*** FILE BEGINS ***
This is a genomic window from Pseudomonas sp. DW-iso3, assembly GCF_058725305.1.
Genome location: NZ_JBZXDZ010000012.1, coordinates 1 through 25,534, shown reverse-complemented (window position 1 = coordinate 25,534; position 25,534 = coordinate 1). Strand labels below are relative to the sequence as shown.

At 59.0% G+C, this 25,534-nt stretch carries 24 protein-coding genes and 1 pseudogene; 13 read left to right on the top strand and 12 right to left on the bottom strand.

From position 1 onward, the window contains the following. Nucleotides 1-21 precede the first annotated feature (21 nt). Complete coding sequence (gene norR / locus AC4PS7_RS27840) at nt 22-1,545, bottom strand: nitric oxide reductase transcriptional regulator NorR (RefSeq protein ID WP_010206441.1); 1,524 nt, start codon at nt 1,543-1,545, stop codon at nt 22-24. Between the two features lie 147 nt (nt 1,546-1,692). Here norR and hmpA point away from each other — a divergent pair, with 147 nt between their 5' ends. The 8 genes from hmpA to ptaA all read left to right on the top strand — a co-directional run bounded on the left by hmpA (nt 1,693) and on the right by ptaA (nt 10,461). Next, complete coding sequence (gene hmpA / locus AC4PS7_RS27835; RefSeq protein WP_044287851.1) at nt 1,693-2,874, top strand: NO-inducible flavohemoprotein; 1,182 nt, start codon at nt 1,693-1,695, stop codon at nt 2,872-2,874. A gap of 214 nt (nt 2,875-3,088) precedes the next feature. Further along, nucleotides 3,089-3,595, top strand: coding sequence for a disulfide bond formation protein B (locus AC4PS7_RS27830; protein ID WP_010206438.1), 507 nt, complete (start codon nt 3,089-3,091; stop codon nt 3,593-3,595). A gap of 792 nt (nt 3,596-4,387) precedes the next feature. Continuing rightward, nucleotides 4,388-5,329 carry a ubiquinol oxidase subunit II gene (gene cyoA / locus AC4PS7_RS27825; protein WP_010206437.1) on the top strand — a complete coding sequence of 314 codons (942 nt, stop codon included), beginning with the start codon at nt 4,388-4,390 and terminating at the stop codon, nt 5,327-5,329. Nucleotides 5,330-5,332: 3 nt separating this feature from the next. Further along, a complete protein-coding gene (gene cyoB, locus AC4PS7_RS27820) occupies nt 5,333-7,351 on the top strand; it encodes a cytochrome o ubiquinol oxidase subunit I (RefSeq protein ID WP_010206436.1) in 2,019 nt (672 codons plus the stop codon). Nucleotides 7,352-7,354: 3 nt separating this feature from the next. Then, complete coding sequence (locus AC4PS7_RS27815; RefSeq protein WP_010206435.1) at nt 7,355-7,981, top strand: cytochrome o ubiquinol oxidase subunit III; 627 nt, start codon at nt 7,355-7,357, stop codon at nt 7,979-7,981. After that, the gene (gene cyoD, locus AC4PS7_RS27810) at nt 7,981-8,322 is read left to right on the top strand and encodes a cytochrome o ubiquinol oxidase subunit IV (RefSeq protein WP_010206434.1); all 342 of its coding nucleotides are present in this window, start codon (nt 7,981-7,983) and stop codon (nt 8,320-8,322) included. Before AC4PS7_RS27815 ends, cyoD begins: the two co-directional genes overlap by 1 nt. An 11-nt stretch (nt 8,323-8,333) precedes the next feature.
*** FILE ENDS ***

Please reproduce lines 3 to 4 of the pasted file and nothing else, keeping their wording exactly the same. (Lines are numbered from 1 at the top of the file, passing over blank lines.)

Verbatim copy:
At 59.0% G+C, this 25,534-nt stretch carries 24 protein-coding genes and 1 pseudogene; 13 read left to right on the top strand and 12 right to left on the bottom strand.

From position 1 onward, the window contains the following. Nucleotides 1-21 precede the first annotated feature (21 nt). Complete coding sequence (gene norR / locus AC4PS7_RS27840) at nt 22-1,545, bottom strand: nitric oxide reductase transcriptional regulator NorR (RefSeq protein ID WP_010206441.1); 1,524 nt, start codon at nt 1,543-1,545, stop codon at nt 22-24. Between the two features lie 147 nt (nt 1,546-1,692). Here norR and hmpA point away from each other — a divergent pair, with 147 nt between their 5' ends. The 8 genes from hmpA to ptaA all read left to right on the top strand — a co-directional run bounded on the left by hmpA (nt 1,693) and on the right by ptaA (nt 10,461). Next, complete coding sequence (gene hmpA / locus AC4PS7_RS27835; RefSeq protein WP_044287851.1) at nt 1,693-2,874, top strand: NO-inducible flavohemoprotein; 1,182 nt, start codon at nt 1,693-1,695, stop codon at nt 2,872-2,874. A gap of 214 nt (nt 2,875-3,088) precedes the next feature. Further along, nucleotides 3,089-3,595, top strand: coding sequence for a disulfide bond formation protein B (locus AC4PS7_RS27830; protein ID WP_010206438.1), 507 nt, complete (start codon nt 3,089-3,091; stop codon nt 3,593-3,595). A gap of 792 nt (nt 3,596-4,387) precedes the next feature. Continuing rightward, nucleotides 4,388-5,329 carry a ubiquinol oxidase subunit II gene (gene cyoA / locus AC4PS7_RS27825; protein WP_010206437.1) on the top strand — a complete coding sequence of 314 codons (942 nt, stop codon included), beginning with the start codon at nt 4,388-4,390 and terminating at the stop codon, nt 5,327-5,329. Nucleotides 5,330-5,332: 3 nt separating this feature from the next. Further along, a complete protein-coding gene (gene cyoB, locus AC4PS7_RS27820) occupies nt 5,333-7,351 on the top strand; it encodes a cytochrome o ubiquinol oxidase subunit I (RefSeq protein ID WP_010206436.1) in 2,019 nt (672 codons plus the stop codon). Nucleotides 7,352-7,354: 3 nt separating this feature from the next. Then, complete coding sequence (locus AC4PS7_RS27815; RefSeq protein WP_010206435.1) at nt 7,355-7,981, top strand: cytochrome o ubiquinol oxidase subunit III; 627 nt, start codon at nt 7,355-7,357, stop codon at nt 7,979-7,981. After that, the gene (gene cyoD, locus AC4PS7_RS27810) at nt 7,981-8,322 is read left to right on the top strand and encodes a cytochrome o ubiquinol oxidase subunit IV (RefSeq protein WP_010206434.1); all 342 of its coding nucleotides are present in this window, start codon (nt 7,981-7,983) and stop codon (nt 8,320-8,322) included. Before AC4PS7_RS27815 ends, cyoD begins: the two co-directional genes overlap by 1 nt. An 11-nt stretch (nt 8,323-8,333) precedes the next feature.